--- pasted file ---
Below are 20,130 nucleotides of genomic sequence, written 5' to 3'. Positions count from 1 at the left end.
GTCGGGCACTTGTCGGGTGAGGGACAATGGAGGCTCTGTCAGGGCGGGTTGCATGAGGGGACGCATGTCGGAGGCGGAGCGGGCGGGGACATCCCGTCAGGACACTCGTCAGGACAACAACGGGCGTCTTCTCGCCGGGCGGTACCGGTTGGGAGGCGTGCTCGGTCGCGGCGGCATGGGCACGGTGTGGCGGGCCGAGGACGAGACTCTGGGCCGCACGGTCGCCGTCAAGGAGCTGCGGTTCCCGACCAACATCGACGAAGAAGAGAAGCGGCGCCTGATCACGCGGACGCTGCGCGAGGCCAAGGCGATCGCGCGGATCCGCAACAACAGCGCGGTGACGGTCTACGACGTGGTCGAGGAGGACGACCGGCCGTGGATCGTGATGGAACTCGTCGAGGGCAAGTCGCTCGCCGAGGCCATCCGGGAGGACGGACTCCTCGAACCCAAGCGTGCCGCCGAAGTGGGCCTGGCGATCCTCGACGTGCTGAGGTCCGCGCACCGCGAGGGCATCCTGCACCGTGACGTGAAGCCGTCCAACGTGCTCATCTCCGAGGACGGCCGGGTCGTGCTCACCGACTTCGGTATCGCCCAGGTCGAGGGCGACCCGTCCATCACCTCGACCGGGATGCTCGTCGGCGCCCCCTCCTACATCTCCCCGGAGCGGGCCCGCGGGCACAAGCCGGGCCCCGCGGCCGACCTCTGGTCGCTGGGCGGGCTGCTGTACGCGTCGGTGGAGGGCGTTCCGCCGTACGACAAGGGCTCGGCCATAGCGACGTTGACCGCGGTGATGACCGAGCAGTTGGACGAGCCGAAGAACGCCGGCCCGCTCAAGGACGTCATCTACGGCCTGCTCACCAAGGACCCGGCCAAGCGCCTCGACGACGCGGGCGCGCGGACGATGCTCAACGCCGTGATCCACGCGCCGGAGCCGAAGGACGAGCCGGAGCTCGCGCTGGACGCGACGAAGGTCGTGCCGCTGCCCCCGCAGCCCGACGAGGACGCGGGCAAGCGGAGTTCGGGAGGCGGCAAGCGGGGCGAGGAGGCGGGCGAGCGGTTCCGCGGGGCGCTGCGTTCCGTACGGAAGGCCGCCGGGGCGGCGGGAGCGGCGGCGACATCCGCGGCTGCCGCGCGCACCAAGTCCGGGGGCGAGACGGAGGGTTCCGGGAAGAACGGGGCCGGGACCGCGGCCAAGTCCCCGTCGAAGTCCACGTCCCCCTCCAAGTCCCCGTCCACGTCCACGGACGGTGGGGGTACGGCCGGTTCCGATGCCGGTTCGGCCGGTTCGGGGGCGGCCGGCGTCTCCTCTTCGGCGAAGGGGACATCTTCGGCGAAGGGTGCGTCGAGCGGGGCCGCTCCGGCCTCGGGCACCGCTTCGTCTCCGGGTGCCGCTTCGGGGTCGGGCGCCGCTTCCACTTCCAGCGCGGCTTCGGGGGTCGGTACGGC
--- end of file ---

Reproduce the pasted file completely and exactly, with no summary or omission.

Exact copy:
Below are 20,130 nucleotides of genomic sequence, written 5' to 3'. Positions count from 1 at the left end.
GTCGGGCACTTGTCGGGTGAGGGACAATGGAGGCTCTGTCAGGGCGGGTTGCATGAGGGGACGCATGTCGGAGGCGGAGCGGGCGGGGACATCCCGTCAGGACACTCGTCAGGACAACAACGGGCGTCTTCTCGCCGGGCGGTACCGGTTGGGAGGCGTGCTCGGTCGCGGCGGCATGGGCACGGTGTGGCGGGCCGAGGACGAGACTCTGGGCCGCACGGTCGCCGTCAAGGAGCTGCGGTTCCCGACCAACATCGACGAAGAAGAGAAGCGGCGCCTGATCACGCGGACGCTGCGCGAGGCCAAGGCGATCGCGCGGATCCGCAACAACAGCGCGGTGACGGTCTACGACGTGGTCGAGGAGGACGACCGGCCGTGGATCGTGATGGAACTCGTCGAGGGCAAGTCGCTCGCCGAGGCCATCCGGGAGGACGGACTCCTCGAACCCAAGCGTGCCGCCGAAGTGGGCCTGGCGATCCTCGACGTGCTGAGGTCCGCGCACCGCGAGGGCATCCTGCACCGTGACGTGAAGCCGTCCAACGTGCTCATCTCCGAGGACGGCCGGGTCGTGCTCACCGACTTCGGTATCGCCCAGGTCGAGGGCGACCCGTCCATCACCTCGACCGGGATGCTCGTCGGCGCCCCCTCCTACATCTCCCCGGAGCGGGCCCGCGGGCACAAGCCGGGCCCCGCGGCCGACCTCTGGTCGCTGGGCGGGCTGCTGTACGCGTCGGTGGAGGGCGTTCCGCCGTACGACAAGGGCTCGGCCATAGCGACGTTGACCGCGGTGATGACCGAGCAGTTGGACGAGCCGAAGAACGCCGGCCCGCTCAAGGACGTCATCTACGGCCTGCTCACCAAGGACCCGGCCAAGCGCCTCGACGACGCGGGCGCGCGGACGATGCTCAACGCCGTGATCCACGCGCCGGAGCCGAAGGACGAGCCGGAGCTCGCGCTGGACGCGACGAAGGTCGTGCCGCTGCCCCCGCAGCCCGACGAGGACGCGGGCAAGCGGAGTTCGGGAGGCGGCAAGCGGGGCGAGGAGGCGGGCGAGCGGTTCCGCGGGGCGCTGCGTTCCGTACGGAAGGCCGCCGGGGCGGCGGGAGCGGCGGCGACATCCGCGGCTGCCGCGCGCACCAAGTCCGGGGGCGAGACGGAGGGTTCCGGGAAGAACGGGGCCGGGACCGCGGCCAAGTCCCCGTCGAAGTCCACGTCCCCCTCCAAGTCCCCGTCCACGTCCACGGACGGTGGGGGTACGGCCGGTTCCGATGCCGGTTCGGCCGGTTCGGGGGCGGCCGGCGTCTCCTCTTCGGCGAAGGGGACATCTTCGGCGAAGGGTGCGTCGAGCGGGGCCGCTCCGGCCTCGGGCACCGCTTCGTCTCCGGGTGCCGCTTCGGGGTCGGGCGCCGCTTCCACTTCCAGCGCGGCTTCGGGGGTCGGTACGGC